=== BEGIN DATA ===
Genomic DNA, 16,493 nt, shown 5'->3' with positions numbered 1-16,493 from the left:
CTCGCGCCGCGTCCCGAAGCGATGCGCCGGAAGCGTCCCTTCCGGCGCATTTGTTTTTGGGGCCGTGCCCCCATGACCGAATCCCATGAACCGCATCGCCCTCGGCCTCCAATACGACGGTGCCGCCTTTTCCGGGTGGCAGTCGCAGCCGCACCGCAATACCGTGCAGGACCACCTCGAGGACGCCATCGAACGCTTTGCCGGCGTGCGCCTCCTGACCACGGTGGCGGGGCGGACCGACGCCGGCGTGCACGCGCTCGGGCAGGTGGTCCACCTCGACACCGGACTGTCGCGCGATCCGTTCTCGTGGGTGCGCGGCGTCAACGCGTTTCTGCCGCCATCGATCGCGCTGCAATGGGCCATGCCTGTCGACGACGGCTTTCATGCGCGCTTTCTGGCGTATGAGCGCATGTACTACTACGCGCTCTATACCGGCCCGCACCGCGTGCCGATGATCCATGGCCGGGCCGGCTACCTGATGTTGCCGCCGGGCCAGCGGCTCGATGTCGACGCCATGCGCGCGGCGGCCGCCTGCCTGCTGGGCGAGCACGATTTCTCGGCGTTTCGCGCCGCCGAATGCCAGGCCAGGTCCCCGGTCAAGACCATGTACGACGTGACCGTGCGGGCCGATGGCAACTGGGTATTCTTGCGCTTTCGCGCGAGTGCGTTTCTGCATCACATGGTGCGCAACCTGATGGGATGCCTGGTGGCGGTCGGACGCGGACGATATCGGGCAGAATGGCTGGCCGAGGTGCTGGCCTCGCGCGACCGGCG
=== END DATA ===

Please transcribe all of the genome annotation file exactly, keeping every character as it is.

Genomic DNA, 16,493 nt, shown 5'->3' with positions numbered 1-16,493 from the left:
CTCGCGCCGCGTCCCGAAGCGATGCGCCGGAAGCGTCCCTTCCGGCGCATTTGTTTTTGGGGCCGTGCCCCCATGACCGAATCCCATGAACCGCATCGCCCTCGGCCTCCAATACGACGGTGCCGCCTTTTCCGGGTGGCAGTCGCAGCCGCACCGCAATACCGTGCAGGACCACCTCGAGGACGCCATCGAACGCTTTGCCGGCGTGCGCCTCCTGACCACGGTGGCGGGGCGGACCGACGCCGGCGTGCACGCGCTCGGGCAGGTGGTCCACCTCGACACCGGACTGTCGCGCGATCCGTTCTCGTGGGTGCGCGGCGTCAACGCGTTTCTGCCGCCATCGATCGCGCTGCAATGGGCCATGCCTGTCGACGACGGCTTTCATGCGCGCTTTCTGGCGTATGAGCGCATGTACTACTACGCGCTCTATACCGGCCCGCACCGCGTGCCGATGATCCATGGCCGGGCCGGCTACCTGATGTTGCCGCCGGGCCAGCGGCTCGATGTCGACGCCATGCGCGCGGCGGCCGCCTGCCTGCTGGGCGAGCACGATTTCTCGGCGTTTCGCGCCGCCGAATGCCAGGCCAGGTCCCCGGTCAAGACCATGTACGACGTGACCGTGCGGGCCGATGGCAACTGGGTATTCTTGCGCTTTCGCGCGAGTGCGTTTCTGCATCACATGGTGCGCAACCTGATGGGATGCCTGGTGGCGGTCGGACGCGGACGATATCGGGCAGAATGGCTGGCCGAGGTGCTGGCCTCGCGCGACCGGCG